Plastics in construction

The broad range of thermoplastic, thermosetting and elastomeric plastics are collated into families in Figure 10.12. Typical uses in construction are listed in Table 10.2. (Glass-fibre reinforced polyester is described in Chapter 11; foamed plastics as insulation materials in Chapter 13; and plastics used primarily as adhesives in Chapter 14.)

THERMOPLASTICS Polythene (polyethylene)

Polythene (PE) is one of the cheapest plastics and is available both in the low density (LD) (softening point 90°C) and high density (HD) (softening point 125°C) forms. Polythene is resistant to chemicals, tough at low temperatures, but is rapidly embrittled by ultraviolet light unless carbon black is incorporated. Polythene burns and has a relatively high coefficient of thermal expansion. Low-density polythene is used widely for damp-proof membranes, damp-proof courses and vapour barriers. High-density polythene, which is stiffer than the low-density material, is used for tanking membranes to basements. Polythene is used for the production of cold-water cisterns, but is only suitable for cold-water plumbing applications due to its high thermal expansion; for mains water pressure it requires a significant wall thickness due to its relatively low tensile strength. Cross-linked polyethylene (PEX), manufactured by the action of peroxide catalyst on normal polyethylene, is used for domestic hot water and underfloor heating systems as it can withstand operating temperatures up to 90°C.


Polypropylene (PP), with a softening point of 150°C, is slightly stiffer than polythene, to which it is closely related chemically. Like polythene, it is resistant to chemicals and susceptible to ultraviolet light, but unlike polythene becomes brittle below 0°C. However, the block copolymer with ethylene does have improved low-temperature impact resistance. Polypropylene is used for pipes, drainage systems, water tanks, DPCs, connecting sleeves for clay pipes and WC cisterns. Polypropylene fibres are used in fibre-reinforced cement to produce an increase in impact resistance over the equivalent unreinforced material. Certain breather membranes used for tile underlay and timber-frame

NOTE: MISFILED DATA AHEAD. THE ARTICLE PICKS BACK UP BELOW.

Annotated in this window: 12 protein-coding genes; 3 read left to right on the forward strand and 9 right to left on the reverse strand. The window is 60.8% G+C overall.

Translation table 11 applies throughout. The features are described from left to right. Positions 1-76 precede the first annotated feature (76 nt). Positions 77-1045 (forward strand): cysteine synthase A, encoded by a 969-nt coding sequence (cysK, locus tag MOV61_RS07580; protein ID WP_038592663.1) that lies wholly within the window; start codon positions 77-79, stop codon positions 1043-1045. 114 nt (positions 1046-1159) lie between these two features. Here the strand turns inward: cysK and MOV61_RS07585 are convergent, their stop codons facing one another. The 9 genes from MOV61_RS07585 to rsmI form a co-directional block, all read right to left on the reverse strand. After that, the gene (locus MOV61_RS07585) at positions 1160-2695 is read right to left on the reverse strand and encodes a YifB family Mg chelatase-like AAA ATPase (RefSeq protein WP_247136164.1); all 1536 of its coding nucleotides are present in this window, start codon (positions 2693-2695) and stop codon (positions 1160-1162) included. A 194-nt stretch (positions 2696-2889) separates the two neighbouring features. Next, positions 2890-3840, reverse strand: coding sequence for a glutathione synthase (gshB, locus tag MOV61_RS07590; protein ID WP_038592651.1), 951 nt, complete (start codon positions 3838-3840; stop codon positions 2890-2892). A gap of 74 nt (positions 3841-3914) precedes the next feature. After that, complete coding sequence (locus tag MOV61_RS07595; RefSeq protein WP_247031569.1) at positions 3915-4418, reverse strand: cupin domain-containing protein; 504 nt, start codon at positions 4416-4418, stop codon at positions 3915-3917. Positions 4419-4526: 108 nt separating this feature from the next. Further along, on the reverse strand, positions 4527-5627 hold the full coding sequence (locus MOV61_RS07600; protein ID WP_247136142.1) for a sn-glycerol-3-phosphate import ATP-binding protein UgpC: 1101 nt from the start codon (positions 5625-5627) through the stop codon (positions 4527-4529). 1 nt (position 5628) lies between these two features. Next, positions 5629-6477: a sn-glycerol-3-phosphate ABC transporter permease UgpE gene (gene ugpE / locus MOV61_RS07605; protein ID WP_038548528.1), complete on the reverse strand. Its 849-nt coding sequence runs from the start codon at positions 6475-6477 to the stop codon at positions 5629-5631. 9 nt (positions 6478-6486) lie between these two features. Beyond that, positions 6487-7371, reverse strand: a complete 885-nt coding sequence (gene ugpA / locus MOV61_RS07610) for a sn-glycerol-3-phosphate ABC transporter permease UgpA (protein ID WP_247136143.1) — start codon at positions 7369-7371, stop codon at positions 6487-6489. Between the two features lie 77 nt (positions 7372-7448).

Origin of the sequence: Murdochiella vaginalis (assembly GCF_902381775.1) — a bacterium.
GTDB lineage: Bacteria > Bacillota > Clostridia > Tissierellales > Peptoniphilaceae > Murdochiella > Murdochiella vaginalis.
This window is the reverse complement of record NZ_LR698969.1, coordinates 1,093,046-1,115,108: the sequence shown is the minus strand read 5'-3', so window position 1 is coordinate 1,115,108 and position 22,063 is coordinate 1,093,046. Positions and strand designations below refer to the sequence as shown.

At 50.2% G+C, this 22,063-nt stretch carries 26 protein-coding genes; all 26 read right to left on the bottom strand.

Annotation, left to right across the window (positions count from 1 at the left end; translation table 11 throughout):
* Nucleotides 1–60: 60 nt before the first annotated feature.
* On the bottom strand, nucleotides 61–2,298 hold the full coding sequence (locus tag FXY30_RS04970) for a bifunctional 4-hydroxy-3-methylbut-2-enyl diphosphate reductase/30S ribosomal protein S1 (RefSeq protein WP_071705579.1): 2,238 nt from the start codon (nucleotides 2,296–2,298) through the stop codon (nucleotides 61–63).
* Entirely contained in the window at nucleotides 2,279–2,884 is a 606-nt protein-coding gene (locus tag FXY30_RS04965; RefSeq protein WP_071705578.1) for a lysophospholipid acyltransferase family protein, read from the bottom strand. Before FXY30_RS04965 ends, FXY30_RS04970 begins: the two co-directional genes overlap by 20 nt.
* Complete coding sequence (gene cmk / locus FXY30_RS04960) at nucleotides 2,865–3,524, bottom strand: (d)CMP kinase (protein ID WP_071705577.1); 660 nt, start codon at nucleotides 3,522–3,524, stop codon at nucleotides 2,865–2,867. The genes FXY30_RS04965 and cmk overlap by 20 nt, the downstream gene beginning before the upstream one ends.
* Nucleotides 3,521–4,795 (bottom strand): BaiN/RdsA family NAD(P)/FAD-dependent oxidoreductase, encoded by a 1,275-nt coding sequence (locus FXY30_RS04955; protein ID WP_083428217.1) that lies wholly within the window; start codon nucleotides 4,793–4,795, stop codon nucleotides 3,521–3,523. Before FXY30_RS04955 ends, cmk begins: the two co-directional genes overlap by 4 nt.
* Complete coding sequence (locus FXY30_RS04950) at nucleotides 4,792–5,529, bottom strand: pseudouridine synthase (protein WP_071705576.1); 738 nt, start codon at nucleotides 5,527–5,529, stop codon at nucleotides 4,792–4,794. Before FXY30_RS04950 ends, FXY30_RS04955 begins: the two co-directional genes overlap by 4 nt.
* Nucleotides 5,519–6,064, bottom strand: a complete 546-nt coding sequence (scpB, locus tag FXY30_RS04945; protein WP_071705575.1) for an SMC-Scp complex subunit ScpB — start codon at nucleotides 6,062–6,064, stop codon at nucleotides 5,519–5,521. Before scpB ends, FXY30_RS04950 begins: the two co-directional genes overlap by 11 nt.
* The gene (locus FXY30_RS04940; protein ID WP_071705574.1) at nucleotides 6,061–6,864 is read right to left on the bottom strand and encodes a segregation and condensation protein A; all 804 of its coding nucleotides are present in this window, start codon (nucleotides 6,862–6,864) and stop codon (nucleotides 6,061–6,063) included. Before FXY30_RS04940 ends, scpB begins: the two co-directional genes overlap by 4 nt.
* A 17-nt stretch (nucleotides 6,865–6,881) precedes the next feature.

Rubber Neoprene EPDM Butyl rubber

Phenolic resins

Amino resins


Phenol Urea Melamine GRP

formaldehyde formaldehyde formaldehyde

Polyolefins PTFE ETFE Acrylic Polycarbonate Polyamides ABS Vinyls

Polythene Polypropylene Polybutylene


HDPE LDPE Nylon 6 Nylon 66

(Insulation materials are described in Chapter 13 and adhesives in Chapter 16)

Fig. 10.12 Plastics used in construction construction are manufactured from multi-layer systems incorporating polypropylene with polyethylene and glass-fibre reinforcement. Such products are wind and watertight, but vapour-permeable. Many geotextiles for soil stabilisation are manufactured as a mat material from non-woven heat-bonded polypropylene continuous fibres. The material may be reinforced by woven polyester fibres.


Polybutylene is used for pipework as an alternative to copper. It has the advantage of flexibility and the very smooth internal surface is resistant to the build-up of scale and deposits. It can withstand continuous operating temperatures up to 82°C.

Polyvinyl chloride

Polyvinyl chloride (PVC) is the most widely used plastic material in the construction industry. It is available both in the unplasticised form (PVC-U) and as the plasticised product (PVC). In both forms polyvinyl chloride is combustible giving off noxious hydrogen chloride fumes; however, the unplasticised form tends to burn only with difficulty. PVC begins to soften at 75°C, and therefore cannot be used for hot water systems, although chlorinated PVC (CPVC) can be used at higher temperatures. PVC is soluble in certain organic solvents which, therefore, can be used for the solvent welding of joints, but PVC is unaffected by acids and alkalis.

Plasticised PVC is extensively used in the manufacture of floor coverings, either as individual tile units or as continuously jointed sheet. It is also the most widely used material for single-layer roofing systems due to its durability, colour range and ease of application. It also offers an alternative to bitumen felt for sarking. Plasticised PVC is the standard for electrical cable insulation, and many small building components are made from injection moulded PVC.


PVC-U is widely used for rainwater goods, usually in white, grey, black or brown ,and similarly for



Table 10.2 Typical uses of plastics in construction


Examples of plastics in construction



(Low density)

DPC, DPM, vapour checks, roof sarking

(High density)

Cold-water tanks, cold-water plumbing


Pipework and fittings, drainage systems, water tanks, WC cisterns, DPCs, fibres in fibre-reinforced



Hot and cold-water pipework and fittings

Polyvinyl chloride


Rainwater goods, drainage systems, pipes and fittings, underground services, window and door

frames, conservatories, garage doors, translucent roofing sheets


Claddings, barge boards, soffits, fascias, window boards


Tile and sheet floor coverings, single-ply roofing, cable insulation, electrical trunking systems, sarking,